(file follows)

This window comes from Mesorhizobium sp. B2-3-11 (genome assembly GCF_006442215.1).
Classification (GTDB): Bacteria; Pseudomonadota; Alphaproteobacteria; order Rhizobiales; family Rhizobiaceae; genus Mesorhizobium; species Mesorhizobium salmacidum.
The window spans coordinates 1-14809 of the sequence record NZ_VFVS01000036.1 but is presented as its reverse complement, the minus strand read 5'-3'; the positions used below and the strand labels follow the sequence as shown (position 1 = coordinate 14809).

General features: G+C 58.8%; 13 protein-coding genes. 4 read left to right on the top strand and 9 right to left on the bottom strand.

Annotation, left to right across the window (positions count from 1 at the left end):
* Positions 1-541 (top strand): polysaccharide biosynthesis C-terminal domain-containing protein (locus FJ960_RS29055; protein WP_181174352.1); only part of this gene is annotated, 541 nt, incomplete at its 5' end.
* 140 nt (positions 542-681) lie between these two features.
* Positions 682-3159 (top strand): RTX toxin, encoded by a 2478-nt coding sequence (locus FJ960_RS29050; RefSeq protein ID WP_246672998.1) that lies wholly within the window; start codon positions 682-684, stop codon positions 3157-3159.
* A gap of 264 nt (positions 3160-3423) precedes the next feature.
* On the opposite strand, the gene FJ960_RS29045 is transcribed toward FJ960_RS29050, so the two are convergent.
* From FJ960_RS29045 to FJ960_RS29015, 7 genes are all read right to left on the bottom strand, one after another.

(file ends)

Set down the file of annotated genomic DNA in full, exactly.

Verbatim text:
This window comes from Mesorhizobium sp. B2-3-11 (genome assembly GCF_006442215.1).
Classification (GTDB): Bacteria; Pseudomonadota; Alphaproteobacteria; order Rhizobiales; family Rhizobiaceae; genus Mesorhizobium; species Mesorhizobium salmacidum.
The window spans coordinates 1-14809 of the sequence record NZ_VFVS01000036.1 but is presented as its reverse complement, the minus strand read 5'-3'; the positions used below and the strand labels follow the sequence as shown (position 1 = coordinate 14809).

General features: G+C 58.8%; 13 protein-coding genes. 4 read left to right on the top strand and 9 right to left on the bottom strand.

Annotation, left to right across the window (positions count from 1 at the left end):
* Positions 1-541 (top strand): polysaccharide biosynthesis C-terminal domain-containing protein (locus FJ960_RS29055; protein WP_181174352.1); only part of this gene is annotated, 541 nt, incomplete at its 5' end.
* 140 nt (positions 542-681) lie between these two features.
* Positions 682-3159 (top strand): RTX toxin, encoded by a 2478-nt coding sequence (locus FJ960_RS29050; RefSeq protein ID WP_246672998.1) that lies wholly within the window; start codon positions 682-684, stop codon positions 3157-3159.
* A gap of 264 nt (positions 3160-3423) precedes the next feature.
* On the opposite strand, the gene FJ960_RS29045 is transcribed toward FJ960_RS29050, so the two are convergent.
* From FJ960_RS29045 to FJ960_RS29015, 7 genes are all read right to left on the bottom strand, one after another.